I have a beginners question on Markov chains. We found that a Markov chain might be a good way to describe the data we got from our experiment. Let's say we have two simple Markov transition matrix with 3 states.

Markov transition probability matrix 1
   1     2    3
1 0.00 1.00 0.00
2 0.50 0.00 0.50
3 0.00 0.66 0.33

Markov transition probability matrix 2    
   1     2    3
1 0.66 0.33 0.00
2 0.50 0.50 0.00
3 0.00 1.00 0.00

I wonder what would be the best way to report it in an article, e.g. APA. Ideally we would like to look at differences between two different Markov transition matrices. Links to good beginner's introductions would help too. Many thanks!

What would be the most concise way to report the difference between two matrices?


1 Answer 1


Do you have a predefined start state ?

It is fairly easy to see that in matrix 2, state 3 has no incoming edges. And thus over time, the probability of being in state 3 converges to 0. And if the starting state is not 3, then it is exactly 0.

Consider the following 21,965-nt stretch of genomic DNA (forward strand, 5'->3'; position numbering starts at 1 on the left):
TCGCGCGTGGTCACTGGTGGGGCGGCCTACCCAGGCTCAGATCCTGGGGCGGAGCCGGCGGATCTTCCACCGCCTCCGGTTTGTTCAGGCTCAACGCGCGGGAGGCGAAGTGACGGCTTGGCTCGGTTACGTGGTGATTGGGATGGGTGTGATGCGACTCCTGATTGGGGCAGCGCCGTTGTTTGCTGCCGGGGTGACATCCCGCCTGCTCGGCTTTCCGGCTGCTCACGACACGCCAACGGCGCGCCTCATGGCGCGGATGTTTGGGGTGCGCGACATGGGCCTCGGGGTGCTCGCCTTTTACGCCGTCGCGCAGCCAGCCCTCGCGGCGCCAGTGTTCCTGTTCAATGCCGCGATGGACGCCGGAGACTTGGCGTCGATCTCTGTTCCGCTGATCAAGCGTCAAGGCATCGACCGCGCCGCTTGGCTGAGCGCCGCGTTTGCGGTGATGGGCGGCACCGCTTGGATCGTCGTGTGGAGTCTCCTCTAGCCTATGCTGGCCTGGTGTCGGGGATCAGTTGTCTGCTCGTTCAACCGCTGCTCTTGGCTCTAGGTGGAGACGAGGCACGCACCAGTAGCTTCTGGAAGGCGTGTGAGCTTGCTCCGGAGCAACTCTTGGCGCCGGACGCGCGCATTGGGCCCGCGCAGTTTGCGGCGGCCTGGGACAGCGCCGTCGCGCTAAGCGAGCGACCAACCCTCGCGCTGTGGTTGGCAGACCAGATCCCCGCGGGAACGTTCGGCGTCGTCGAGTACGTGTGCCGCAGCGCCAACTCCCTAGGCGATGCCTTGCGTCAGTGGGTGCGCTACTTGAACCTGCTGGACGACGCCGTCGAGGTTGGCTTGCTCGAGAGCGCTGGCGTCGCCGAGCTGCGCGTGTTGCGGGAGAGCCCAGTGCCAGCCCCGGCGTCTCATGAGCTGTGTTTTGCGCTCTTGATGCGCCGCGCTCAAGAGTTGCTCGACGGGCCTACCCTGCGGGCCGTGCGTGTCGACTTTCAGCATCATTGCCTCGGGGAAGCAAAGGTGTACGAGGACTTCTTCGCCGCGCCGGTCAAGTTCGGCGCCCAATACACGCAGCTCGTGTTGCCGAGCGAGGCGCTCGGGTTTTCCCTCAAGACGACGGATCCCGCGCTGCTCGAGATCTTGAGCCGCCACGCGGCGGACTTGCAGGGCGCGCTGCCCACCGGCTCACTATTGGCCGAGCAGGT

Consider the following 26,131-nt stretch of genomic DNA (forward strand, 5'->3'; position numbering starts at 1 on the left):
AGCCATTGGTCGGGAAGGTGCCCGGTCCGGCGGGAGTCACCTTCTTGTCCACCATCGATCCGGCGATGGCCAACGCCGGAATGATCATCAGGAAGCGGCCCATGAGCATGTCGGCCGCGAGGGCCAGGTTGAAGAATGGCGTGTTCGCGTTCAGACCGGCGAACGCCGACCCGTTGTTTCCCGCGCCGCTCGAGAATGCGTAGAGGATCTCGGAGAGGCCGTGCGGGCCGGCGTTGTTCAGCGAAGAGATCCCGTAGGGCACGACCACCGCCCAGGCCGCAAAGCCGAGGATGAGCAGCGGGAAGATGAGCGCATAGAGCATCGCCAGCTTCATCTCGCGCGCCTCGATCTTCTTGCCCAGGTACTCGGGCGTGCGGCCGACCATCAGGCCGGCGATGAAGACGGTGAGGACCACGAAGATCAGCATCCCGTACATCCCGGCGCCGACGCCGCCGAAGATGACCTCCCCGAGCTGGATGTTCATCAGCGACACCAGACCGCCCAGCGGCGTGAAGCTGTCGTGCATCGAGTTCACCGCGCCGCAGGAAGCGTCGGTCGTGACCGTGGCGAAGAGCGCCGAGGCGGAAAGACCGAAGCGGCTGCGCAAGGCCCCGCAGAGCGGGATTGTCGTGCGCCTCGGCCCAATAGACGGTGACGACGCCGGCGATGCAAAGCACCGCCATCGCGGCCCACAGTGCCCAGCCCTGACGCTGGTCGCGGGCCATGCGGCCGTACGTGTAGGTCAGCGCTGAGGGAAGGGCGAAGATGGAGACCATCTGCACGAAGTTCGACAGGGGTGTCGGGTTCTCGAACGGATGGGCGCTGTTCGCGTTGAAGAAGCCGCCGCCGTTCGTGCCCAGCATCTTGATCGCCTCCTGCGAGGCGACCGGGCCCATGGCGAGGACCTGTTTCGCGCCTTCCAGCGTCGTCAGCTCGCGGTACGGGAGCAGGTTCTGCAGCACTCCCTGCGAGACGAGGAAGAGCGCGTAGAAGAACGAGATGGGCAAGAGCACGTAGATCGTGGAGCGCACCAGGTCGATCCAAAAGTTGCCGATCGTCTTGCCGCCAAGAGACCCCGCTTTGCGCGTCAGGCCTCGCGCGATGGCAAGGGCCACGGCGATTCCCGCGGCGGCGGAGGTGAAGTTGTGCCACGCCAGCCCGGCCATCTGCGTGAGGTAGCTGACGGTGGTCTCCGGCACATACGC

I think it will be interesting to report the stationary distribution of matrix 1.

One way of comparing Markov proccesses

Usually when dealing with Markov chains, you have a transition matrix $T$ and a reward/cost for being in each state $\vec{r}$

If the stationary distribution $\vec{\pi}$ exists for the two Markov processes, then you have two expected rewards: $$E_1=\vec{r}\vec{\pi_1}$$ $$E_2=\vec{r}\vec{\pi_2}$$ And you can compare which process is more rewarding / less costly

Loosely speaking, A stationary distribution is the probability of being in each state when repeating the transitions for infinity.

  • $\begingroup$ Thanks your explanation! It's very much appreciated. What about some sort of inferential statistics? My real question would be, are they different enough to be regarded from different samples? The dummy data messed the distribution up a bit, there is better data before edit. To answer, the current matrix does always start with state 1, but I'm not sure if that will truly help with comparison. Thanks again, I'll read up on the stationary distribution in the coming days, but I guess to interpret the results, we don't really want to run it to infinity (the speed of transition would also matter). $\endgroup$
    – puslet88
    Sep 12, 2015 at 12:48

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